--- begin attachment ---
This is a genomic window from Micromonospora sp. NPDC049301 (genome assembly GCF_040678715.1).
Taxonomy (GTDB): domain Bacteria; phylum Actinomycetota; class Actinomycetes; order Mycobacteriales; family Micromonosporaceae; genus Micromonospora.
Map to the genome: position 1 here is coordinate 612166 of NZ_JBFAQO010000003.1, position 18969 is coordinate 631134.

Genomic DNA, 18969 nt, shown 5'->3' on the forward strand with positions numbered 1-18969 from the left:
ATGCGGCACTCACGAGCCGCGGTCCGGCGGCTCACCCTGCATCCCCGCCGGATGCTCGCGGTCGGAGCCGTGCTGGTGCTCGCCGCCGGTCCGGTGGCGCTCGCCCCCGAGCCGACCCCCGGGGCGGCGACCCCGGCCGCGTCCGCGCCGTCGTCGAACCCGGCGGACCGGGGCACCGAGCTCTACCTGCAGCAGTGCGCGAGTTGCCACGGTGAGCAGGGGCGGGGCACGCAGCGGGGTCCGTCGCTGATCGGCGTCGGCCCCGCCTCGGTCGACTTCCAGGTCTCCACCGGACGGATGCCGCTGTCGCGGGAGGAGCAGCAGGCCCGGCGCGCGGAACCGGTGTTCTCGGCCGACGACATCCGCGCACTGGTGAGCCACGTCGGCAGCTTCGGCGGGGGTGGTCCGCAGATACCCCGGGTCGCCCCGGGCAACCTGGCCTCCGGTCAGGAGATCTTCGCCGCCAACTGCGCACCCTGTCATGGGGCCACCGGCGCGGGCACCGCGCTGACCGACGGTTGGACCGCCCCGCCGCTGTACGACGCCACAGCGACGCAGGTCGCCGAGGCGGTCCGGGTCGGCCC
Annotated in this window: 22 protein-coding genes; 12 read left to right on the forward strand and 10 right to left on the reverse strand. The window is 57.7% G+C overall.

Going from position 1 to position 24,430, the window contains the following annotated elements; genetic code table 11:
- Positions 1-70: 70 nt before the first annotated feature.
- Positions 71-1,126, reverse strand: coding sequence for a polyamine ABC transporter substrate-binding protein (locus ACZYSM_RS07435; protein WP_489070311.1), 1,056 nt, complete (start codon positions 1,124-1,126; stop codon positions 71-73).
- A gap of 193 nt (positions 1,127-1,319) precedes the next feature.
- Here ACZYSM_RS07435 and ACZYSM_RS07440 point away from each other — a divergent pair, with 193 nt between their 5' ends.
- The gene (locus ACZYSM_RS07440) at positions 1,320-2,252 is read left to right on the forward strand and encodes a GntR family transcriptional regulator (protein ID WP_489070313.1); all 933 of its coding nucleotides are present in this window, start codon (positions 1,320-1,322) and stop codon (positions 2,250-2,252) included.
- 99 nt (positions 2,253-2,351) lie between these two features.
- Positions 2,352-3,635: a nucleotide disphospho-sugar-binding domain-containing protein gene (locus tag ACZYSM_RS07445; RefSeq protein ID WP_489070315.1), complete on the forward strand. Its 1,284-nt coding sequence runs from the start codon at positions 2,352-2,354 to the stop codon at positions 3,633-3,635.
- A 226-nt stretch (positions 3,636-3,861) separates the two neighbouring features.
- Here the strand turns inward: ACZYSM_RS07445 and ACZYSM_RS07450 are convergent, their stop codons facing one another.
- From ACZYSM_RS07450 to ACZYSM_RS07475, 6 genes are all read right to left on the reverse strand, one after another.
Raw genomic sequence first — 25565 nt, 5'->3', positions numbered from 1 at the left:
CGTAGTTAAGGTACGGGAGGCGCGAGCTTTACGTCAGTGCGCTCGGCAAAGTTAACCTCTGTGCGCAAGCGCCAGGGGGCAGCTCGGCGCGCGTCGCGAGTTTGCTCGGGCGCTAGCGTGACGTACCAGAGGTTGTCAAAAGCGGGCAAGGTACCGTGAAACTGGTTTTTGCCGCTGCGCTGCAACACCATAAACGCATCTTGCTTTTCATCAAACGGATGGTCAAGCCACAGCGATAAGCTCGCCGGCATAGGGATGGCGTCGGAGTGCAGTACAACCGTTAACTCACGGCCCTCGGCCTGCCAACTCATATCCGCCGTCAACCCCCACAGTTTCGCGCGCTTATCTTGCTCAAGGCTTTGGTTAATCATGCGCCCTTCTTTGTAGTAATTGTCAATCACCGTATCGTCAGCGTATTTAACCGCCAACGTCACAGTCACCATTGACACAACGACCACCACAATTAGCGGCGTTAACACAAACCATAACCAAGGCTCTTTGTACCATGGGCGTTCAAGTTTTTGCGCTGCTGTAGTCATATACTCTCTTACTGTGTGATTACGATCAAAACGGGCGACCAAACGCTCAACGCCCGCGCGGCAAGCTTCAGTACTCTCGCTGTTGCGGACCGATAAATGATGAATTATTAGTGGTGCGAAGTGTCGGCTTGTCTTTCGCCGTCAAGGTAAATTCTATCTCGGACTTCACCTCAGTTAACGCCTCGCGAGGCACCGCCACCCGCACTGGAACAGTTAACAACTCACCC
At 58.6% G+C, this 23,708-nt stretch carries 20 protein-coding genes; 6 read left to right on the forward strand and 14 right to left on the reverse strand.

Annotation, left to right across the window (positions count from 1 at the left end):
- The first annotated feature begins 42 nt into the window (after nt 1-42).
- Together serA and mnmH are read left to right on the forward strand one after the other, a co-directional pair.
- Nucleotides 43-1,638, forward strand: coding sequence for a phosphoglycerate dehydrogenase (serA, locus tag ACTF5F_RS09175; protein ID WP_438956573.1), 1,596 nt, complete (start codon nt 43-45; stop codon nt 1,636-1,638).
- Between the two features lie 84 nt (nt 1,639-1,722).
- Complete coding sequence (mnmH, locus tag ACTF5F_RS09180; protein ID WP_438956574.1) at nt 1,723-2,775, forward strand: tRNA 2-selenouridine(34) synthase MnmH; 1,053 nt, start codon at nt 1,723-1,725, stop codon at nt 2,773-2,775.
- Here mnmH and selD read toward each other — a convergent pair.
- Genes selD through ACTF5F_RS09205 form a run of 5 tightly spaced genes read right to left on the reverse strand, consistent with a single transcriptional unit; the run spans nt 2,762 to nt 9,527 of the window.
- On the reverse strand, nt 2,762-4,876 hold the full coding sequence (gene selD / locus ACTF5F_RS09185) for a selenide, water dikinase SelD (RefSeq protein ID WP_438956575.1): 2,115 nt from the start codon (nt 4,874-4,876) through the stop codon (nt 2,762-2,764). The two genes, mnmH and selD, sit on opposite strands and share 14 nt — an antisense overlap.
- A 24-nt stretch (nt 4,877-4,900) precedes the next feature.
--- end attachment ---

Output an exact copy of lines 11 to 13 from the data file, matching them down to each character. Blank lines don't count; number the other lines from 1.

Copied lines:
- Here ACZYSM_RS07435 and ACZYSM_RS07440 point away from each other — a divergent pair, with 193 nt between their 5' ends.
- The gene (locus ACZYSM_RS07440) at positions 1,320-2,252 is read left to right on the forward strand and encodes a GntR family transcriptional regulator (protein ID WP_489070313.1); all 933 of its coding nucleotides are present in this window, start codon (positions 1,320-1,322) and stop codon (positions 2,250-2,252) included.
- 99 nt (positions 2,253-2,351) lie between these two features.